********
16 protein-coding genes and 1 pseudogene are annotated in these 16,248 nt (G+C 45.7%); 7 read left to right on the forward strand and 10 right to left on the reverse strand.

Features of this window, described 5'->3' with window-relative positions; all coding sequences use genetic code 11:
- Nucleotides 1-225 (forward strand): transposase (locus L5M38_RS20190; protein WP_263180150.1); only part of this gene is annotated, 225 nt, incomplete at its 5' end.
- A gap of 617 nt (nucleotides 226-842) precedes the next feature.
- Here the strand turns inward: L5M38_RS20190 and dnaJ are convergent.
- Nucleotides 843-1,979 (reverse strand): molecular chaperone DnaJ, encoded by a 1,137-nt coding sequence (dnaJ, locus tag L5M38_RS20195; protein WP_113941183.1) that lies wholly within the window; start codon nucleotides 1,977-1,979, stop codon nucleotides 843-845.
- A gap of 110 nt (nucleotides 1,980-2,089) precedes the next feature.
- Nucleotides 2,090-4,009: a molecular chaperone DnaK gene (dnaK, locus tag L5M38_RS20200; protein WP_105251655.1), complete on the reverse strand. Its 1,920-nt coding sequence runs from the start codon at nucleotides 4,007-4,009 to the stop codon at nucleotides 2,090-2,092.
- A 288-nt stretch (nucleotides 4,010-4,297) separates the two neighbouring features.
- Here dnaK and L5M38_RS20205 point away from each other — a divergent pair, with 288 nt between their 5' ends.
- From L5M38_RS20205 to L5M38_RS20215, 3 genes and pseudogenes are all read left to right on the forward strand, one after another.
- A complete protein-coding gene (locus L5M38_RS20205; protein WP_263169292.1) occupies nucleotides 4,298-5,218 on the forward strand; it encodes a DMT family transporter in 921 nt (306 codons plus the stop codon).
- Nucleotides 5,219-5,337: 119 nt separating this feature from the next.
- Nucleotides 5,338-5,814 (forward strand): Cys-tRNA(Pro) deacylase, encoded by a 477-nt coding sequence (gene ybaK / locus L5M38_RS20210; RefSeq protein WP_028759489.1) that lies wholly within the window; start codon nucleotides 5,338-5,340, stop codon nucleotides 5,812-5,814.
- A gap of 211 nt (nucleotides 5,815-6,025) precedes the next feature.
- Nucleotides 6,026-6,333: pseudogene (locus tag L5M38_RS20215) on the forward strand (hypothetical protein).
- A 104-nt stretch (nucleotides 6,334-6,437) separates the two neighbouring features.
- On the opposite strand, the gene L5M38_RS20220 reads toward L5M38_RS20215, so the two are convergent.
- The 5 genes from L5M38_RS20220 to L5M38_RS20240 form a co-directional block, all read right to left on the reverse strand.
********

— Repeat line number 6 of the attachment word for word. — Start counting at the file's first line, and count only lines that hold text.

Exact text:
- Nucleotides 843-1,979 (reverse strand): molecular chaperone DnaJ, encoded by a 1,137-nt coding sequence (dnaJ, locus tag L5M38_RS20195; protein WP_113941183.1) that lies wholly within the window; start codon nucleotides 1,977-1,979, stop codon nucleotides 843-845.